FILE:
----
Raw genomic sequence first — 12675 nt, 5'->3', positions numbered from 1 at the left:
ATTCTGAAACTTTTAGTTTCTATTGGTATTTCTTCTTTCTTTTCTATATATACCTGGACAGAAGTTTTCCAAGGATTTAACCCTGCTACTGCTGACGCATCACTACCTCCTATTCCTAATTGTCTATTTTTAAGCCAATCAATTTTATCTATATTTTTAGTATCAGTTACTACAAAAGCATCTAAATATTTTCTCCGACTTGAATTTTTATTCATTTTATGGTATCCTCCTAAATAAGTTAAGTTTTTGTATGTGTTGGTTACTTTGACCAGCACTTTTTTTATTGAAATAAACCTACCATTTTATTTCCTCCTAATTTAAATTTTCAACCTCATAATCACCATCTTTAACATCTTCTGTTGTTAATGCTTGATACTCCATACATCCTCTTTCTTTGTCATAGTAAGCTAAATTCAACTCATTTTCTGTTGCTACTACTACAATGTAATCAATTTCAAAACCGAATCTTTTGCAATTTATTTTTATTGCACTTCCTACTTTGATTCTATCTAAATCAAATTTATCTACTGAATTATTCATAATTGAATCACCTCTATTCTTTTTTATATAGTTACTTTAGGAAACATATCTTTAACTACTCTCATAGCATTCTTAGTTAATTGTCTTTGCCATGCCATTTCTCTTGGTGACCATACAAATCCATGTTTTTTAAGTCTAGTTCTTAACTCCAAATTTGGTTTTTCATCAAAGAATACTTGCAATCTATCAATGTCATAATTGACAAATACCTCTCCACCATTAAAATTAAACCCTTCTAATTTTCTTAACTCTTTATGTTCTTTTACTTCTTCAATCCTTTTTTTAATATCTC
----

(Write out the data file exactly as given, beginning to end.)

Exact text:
Raw genomic sequence first — 12675 nt, 5'->3', positions numbered from 1 at the left:
ATTCTGAAACTTTTAGTTTCTATTGGTATTTCTTCTTTCTTTTCTATATATACCTGGACAGAAGTTTTCCAAGGATTTAACCCTGCTACTGCTGACGCATCACTACCTCCTATTCCTAATTGTCTATTTTTAAGCCAATCAATTTTATCTATATTTTTAGTATCAGTTACTACAAAAGCATCTAAATATTTTCTCCGACTTGAATTTTTATTCATTTTATGGTATCCTCCTAAATAAGTTAAGTTTTTGTATGTGTTGGTTACTTTGACCAGCACTTTTTTTATTGAAATAAACCTACCATTTTATTTCCTCCTAATTTAAATTTTCAACCTCATAATCACCATCTTTAACATCTTCTGTTGTTAATGCTTGATACTCCATACATCCTCTTTCTTTGTCATAGTAAGCTAAATTCAACTCATTTTCTGTTGCTACTACTACAATGTAATCAATTTCAAAACCGAATCTTTTGCAATTTATTTTTATTGCACTTCCTACTTTGATTCTATCTAAATCAAATTTATCTACTGAATTATTCATAATTGAATCACCTCTATTCTTTTTTATATAGTTACTTTAGGAAACATATCTTTAACTACTCTCATAGCATTCTTAGTTAATTGTCTTTGCCATGCCATTTCTCTTGGTGACCATACAAATCCATGTTTTTTAAGTCTAGTTCTTAACTCCAAATTTGGTTTTTCATCAAAGAATACTTGCAATCTATCAATGTCATAATTGACAAATACCTCTCCACCATTAAAATTAAACCCTTCTAATTTTCTTAACTCTTTATGTTCTTTTACTTCTTCAATCCTTTTTTTAATATCTC